This morning, staff for the Gemini Observatory in an SUV appeared to be blocked by another SUV from driving up Mauna Kea Access Road. Kanuha said there was a discussion between the Gemini staff and the TMT opponents, who call themselves kiai, or “protectors,” preventing delivery of TMT construction materials and equipment to the summit, and that the Gemini staff decided to retreat.
University of Hawaii spokesman Dan Meisenzahl said the protesters agreed early on to allow rangers, support staff at the visitors’ center and telescope maintenance crews to travel to the summit, but not astronomers.
The rangers along with water trucks and visitor center staff have been allowed up each day, he said.
The incident today was the first time the observatories attempted to send their maintenance crews up, and they were turned away, Meisenzahl said.
Gov. David Ige today asked Hawaii County Mayor Harry Kim “to coordinate both county and state efforts to peacefully attempt to reach common ground with the protectors of Maunakea and the broader community.”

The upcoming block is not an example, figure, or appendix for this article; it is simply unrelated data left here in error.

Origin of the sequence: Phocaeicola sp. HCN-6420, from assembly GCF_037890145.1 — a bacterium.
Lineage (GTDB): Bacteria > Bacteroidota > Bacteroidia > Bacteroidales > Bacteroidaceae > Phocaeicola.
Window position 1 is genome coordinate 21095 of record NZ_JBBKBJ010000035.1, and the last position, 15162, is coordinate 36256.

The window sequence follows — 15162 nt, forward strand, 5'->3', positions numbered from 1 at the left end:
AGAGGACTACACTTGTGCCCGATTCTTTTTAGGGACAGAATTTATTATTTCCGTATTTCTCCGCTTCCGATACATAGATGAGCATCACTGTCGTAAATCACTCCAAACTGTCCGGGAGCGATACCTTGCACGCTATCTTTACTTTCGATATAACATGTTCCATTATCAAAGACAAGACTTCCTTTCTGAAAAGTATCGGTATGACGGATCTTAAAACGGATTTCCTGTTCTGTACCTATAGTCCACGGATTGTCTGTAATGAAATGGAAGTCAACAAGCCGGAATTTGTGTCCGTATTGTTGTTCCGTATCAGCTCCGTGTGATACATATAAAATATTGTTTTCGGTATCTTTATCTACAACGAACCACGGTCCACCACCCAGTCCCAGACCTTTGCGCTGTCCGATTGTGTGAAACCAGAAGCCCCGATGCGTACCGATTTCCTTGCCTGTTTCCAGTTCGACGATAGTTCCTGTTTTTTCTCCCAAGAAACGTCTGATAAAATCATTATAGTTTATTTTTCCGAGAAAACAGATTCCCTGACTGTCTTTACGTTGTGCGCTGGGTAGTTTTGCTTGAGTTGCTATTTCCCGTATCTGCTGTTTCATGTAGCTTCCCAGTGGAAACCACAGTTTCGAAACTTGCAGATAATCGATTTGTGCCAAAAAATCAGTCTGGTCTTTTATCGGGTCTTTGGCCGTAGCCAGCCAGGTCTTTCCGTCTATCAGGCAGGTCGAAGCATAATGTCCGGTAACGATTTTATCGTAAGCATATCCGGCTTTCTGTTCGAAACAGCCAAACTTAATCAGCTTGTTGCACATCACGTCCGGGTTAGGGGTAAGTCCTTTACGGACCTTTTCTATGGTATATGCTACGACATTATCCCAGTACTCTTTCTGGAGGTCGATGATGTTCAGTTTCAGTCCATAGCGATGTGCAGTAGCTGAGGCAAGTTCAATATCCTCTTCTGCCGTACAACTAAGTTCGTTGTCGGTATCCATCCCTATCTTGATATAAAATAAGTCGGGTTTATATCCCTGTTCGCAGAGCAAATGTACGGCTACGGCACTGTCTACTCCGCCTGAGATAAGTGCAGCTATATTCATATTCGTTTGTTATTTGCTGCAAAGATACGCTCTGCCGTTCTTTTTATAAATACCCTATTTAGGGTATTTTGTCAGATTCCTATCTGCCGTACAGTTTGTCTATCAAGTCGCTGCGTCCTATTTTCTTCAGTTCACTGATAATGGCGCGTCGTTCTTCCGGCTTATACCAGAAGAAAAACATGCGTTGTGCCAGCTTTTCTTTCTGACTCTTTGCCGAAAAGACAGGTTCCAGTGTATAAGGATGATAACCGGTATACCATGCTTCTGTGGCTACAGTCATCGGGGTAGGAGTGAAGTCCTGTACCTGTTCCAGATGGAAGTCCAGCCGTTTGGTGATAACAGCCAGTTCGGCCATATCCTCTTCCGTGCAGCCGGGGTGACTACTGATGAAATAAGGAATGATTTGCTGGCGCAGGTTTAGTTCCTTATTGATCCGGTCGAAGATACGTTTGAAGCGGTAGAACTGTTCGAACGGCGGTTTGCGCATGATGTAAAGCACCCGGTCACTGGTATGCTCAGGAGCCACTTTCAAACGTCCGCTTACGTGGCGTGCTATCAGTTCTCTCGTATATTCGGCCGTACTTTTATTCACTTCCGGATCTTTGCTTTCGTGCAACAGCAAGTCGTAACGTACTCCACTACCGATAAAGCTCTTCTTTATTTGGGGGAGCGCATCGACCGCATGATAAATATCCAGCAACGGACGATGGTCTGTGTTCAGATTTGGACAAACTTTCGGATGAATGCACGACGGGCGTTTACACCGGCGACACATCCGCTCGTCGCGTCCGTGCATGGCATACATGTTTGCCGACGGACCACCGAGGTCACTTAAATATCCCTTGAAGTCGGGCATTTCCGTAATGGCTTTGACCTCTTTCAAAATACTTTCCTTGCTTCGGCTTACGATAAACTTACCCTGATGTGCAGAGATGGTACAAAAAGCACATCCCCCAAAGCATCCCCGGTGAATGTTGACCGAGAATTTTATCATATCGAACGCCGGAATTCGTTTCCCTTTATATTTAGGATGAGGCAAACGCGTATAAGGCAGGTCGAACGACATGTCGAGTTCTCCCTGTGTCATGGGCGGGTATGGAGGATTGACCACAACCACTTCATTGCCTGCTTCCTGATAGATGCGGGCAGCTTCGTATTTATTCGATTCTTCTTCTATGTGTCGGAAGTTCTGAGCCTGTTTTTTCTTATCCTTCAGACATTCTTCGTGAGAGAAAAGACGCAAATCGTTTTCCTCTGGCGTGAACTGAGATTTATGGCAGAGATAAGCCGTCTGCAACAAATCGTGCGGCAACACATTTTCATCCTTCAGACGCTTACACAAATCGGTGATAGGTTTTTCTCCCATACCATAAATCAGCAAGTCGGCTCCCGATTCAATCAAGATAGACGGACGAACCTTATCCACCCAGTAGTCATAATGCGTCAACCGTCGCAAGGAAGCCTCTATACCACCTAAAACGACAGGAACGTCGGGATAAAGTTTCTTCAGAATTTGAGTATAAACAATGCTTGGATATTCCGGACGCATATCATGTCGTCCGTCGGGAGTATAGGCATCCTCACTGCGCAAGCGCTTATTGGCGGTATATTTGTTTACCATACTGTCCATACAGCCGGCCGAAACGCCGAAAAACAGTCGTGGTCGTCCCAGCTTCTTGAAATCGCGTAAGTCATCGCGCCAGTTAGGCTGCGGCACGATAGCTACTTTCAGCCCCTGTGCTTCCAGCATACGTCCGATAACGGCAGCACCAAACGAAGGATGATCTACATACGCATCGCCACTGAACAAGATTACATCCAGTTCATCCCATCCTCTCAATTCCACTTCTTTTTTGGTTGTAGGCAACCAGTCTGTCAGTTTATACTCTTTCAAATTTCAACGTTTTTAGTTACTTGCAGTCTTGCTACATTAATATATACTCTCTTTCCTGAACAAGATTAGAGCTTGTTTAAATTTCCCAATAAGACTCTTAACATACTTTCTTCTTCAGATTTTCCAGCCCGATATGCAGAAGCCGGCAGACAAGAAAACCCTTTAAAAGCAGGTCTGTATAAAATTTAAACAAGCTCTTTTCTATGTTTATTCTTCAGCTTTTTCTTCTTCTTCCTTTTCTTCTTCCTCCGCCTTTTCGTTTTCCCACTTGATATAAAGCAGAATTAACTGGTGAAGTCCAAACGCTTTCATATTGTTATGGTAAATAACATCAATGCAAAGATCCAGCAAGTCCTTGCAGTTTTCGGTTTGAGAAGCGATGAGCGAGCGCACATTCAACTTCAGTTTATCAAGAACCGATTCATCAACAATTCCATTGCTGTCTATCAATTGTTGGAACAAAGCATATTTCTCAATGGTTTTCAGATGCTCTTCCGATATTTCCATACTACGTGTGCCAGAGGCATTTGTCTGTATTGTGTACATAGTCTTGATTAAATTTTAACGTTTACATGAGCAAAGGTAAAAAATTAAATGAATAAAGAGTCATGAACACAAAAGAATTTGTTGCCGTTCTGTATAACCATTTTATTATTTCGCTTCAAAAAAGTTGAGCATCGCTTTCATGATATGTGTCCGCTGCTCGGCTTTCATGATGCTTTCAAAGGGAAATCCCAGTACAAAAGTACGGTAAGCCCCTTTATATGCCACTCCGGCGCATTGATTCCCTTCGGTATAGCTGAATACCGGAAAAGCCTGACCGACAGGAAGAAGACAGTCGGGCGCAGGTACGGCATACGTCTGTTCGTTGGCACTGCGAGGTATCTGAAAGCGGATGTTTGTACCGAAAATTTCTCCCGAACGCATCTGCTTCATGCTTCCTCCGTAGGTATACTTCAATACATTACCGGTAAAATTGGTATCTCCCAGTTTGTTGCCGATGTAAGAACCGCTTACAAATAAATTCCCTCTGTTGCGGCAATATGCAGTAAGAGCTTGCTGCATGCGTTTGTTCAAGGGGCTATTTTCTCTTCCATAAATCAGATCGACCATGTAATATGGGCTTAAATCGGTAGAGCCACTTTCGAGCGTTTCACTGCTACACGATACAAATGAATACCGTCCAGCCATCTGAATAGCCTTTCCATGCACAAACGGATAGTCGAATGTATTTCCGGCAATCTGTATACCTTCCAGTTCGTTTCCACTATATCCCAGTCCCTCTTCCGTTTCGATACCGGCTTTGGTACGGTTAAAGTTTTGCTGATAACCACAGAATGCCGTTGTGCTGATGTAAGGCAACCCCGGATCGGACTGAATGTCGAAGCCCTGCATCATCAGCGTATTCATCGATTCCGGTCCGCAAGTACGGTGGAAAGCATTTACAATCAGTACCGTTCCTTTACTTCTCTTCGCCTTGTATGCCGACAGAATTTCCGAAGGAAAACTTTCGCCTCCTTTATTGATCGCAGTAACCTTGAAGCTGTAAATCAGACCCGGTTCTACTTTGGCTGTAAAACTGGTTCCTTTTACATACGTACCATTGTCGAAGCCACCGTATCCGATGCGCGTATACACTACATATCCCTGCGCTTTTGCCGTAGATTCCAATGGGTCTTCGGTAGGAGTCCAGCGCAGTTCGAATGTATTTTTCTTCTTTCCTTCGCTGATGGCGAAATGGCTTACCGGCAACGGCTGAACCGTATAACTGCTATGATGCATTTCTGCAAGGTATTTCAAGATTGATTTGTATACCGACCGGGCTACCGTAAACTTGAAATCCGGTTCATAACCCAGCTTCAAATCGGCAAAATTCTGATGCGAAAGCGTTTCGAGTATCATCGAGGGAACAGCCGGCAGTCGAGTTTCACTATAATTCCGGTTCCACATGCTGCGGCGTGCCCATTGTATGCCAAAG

Ige said that Kim “is closest to the situation and the impacts are greatest on the island he leads.”
“We both share the goal of achieving a resolution that is peaceful and satisfactory to as many as possible in the community,” Ige said in a statement. “I support the vision he has widely articulated for Maunakea as a beacon of hope and discovery for the world that brings us together rather than divides us. And we both understand that the issues underlying what is taking place today are far deeper than TMT or Maunakea. They are about righting the wrongs done to the Hawaiian people going back more than a century.”
While Kim “will be taking the lead, hard decisions will need to be jointly supported by the state and county and we will be working together to determine next steps that are in the best interests of all the people of Hawaii.”
About 1,000 protesters remain at the base of Mauna Kea today as state officials warn about the dangers of being at “high elevation.”
Dan Dennison, spokesman for the state Department of Land and Natural Resources, told reporters this morning that a 21-year-old man was afflicted with altitude sickness around 7 p.m. Monday at the camp at Daniel K. Inouye Highway, known commonly as Saddle Road.
The man declined treatment and left the area on his own, Dennison said.
The camp is at an elevation of 6,632 feet.
“This is considered high elevation,” Dennison said.
He urged people to take precautions due to the elevation, sun and winds.
Star-Advertiser reporters Kevin Dayton, Andrew Gomes and Mark Ladao contributed to this report from Mauna Kea.